I am not against it being marked stable, but I am against having
it pulled in on systems that don't need it.

Cheers,
--
Ben de Groot
Gentoo Linux developer (qt, media, lxde, desktop-misc)
__________________________________________________ ____
 
Old 03-05-2010, 03:59 AM
Duncan
 
Default Python 3.1: Stabilization and news item

Ben de Groot posted on Thu, 04 Mar 2010 23:56:46 +0100 as excerpted:

> Personally I am recommending people to locally mask python-3*. I think
> we should consider to add it to our package.mask, unless we can find
> some other solution.
>
> I am not against it being marked stable, but I am against having it
> pulled in on systems that don't need it.

++

I've package masked python3 here. There are some things I like being
leading, even bleeding edge on. Python isn't one of them. When some
package I want to merge wants python-3 and isn't going to take python-2
(or if I decide I want to learn python, since one might as well learn 3 at
this point if they're learning), /then/ I'll consider unmasking it. Until
then, or at least for quite some time yet if that doesn't happen, there's
no reason I need the additional complications of python-3 problems on my
system.

I'd say the same goes for most users.

--
Duncan - List replies preferred. No HTML msgs.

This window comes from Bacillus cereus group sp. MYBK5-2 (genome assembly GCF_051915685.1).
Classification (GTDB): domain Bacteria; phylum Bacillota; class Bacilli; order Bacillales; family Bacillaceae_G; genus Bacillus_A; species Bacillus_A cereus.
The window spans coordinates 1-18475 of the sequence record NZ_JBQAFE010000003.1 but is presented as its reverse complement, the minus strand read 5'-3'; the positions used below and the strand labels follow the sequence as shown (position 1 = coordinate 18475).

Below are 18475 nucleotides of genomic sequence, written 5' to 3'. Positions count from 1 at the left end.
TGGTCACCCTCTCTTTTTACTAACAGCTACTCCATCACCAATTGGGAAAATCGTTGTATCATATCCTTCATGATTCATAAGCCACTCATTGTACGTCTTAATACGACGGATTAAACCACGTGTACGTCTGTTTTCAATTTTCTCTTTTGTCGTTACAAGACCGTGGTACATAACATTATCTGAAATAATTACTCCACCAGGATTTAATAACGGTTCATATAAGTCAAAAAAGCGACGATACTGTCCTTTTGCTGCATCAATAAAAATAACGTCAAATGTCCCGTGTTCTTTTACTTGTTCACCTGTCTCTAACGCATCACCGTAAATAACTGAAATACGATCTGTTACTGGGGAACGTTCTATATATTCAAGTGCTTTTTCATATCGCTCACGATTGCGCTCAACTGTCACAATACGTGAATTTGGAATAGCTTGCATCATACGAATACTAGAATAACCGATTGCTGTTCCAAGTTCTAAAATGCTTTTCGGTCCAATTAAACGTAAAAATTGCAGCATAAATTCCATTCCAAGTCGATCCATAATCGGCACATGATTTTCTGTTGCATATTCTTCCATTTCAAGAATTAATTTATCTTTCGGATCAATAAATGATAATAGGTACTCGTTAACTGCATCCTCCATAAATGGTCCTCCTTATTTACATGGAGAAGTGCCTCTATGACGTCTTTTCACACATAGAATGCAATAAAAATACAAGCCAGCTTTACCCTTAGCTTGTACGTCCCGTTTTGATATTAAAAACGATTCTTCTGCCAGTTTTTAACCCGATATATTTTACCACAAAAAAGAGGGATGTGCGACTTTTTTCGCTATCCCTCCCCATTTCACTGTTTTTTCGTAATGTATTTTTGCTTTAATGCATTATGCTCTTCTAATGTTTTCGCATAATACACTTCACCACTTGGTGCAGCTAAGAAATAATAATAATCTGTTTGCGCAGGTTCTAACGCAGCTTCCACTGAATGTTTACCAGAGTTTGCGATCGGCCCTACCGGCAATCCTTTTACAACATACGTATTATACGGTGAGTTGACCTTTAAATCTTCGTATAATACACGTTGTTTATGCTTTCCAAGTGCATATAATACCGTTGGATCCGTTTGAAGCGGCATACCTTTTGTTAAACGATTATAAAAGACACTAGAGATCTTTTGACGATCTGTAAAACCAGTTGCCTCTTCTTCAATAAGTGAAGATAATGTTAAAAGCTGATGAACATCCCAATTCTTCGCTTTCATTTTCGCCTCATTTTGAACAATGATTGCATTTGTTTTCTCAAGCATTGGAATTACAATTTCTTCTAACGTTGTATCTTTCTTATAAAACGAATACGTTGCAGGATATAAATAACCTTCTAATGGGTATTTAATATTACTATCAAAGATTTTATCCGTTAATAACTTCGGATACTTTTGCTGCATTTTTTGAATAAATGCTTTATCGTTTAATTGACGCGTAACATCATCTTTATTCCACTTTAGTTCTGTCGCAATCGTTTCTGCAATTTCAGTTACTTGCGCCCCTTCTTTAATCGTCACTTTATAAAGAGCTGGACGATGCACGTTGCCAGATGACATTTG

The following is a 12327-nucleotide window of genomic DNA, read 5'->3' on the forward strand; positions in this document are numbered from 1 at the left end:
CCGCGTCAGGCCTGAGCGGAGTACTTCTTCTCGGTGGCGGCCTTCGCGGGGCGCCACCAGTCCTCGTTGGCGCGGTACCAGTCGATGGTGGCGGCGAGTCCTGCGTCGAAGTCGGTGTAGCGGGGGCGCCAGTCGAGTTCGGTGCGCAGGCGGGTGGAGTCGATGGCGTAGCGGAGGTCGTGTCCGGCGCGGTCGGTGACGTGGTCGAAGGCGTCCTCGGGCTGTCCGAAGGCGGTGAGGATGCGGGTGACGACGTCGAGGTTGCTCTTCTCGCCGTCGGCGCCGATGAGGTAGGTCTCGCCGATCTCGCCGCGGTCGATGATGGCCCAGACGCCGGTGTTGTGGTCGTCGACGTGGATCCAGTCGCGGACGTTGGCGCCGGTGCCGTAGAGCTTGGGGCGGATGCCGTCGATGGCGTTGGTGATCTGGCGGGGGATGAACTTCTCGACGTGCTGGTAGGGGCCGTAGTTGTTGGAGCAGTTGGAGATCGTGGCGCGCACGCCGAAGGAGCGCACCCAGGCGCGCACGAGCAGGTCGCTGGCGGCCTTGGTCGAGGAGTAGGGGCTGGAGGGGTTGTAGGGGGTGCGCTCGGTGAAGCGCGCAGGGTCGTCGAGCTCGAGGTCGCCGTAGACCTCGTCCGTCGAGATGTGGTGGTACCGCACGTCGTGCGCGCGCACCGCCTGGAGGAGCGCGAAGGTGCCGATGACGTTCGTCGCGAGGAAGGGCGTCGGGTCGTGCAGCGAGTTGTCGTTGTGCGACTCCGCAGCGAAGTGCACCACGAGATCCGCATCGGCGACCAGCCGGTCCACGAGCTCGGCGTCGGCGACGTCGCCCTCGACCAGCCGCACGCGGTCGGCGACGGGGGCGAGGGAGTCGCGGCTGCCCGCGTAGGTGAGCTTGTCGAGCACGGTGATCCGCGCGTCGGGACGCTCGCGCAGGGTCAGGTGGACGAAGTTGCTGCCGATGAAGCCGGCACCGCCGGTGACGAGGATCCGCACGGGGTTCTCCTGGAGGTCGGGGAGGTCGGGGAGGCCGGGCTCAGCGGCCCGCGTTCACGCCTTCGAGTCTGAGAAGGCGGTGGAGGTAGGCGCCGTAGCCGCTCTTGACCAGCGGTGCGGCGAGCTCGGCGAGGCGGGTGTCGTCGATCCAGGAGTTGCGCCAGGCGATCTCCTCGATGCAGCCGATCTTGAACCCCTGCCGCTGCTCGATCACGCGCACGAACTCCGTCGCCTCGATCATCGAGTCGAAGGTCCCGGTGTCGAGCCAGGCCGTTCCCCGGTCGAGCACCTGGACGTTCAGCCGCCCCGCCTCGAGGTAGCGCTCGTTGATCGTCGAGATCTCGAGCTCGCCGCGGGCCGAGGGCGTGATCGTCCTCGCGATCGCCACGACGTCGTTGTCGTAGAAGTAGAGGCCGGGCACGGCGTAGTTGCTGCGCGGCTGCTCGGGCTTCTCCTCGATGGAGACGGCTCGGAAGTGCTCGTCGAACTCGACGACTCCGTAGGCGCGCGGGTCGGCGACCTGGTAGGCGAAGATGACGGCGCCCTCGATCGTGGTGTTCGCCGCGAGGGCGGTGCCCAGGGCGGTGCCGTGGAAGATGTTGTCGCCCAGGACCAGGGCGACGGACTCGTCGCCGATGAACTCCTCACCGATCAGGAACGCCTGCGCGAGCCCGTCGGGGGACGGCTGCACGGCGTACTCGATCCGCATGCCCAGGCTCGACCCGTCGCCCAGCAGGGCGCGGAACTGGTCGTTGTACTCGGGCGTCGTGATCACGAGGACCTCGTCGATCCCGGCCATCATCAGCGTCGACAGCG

"Every nonfree program has a lord, a master --
and if you use the program, he is your master." Richard Stallman
 
Old 03-05-2010, 07:25 AM
Joshua Saddler
 
Default Python 3.1: Stabilization and news item

On Thu, 4 Mar 2010 19:22:41 +0100
Arfrever Frehtes Taifersar Arahesis <Arfrever@gentoo.org> wrote:

> Python 3 is a new major version of Python and is intentionally incompatible
> with Python 2. Many external modules have not been ported yet to Python 3, so
> currently Python 3.1 should not be set as main active version of Python.
> Setting Python 3.1 as main active version of Python is currently unsupported.
> When it will change, a separate news item will be created to notify users.

So nothing uses it yet, and it's completely incompatible with 90% of the numerous python/pygtk apps already on my system, so it'll just sit there, SLOTted, doing nothing but taking up more space on my very limited SSD, while Python 2.6 is the version that's actually in use by every single app.

> Currently Python 3.1 should *NOT* be set as [the] main active version of
> Python.
(emphasis and grammar fix mine)

So . . . why the heck are you stabilizing it?

Please don't spam me or the other users by sticking us with a useless new version. Leave it in ~arch -- it's not at all necessary to force the upgrade by stabilizing it.

We're completely dependent on the hundreds of upstream Python-coded projects to switch on their timetable. Forcing a useless Python version to be the default in Gento doesn't force *them* to write 3.x-compatible code.
 
Old 03-05-2010, 08:10 AM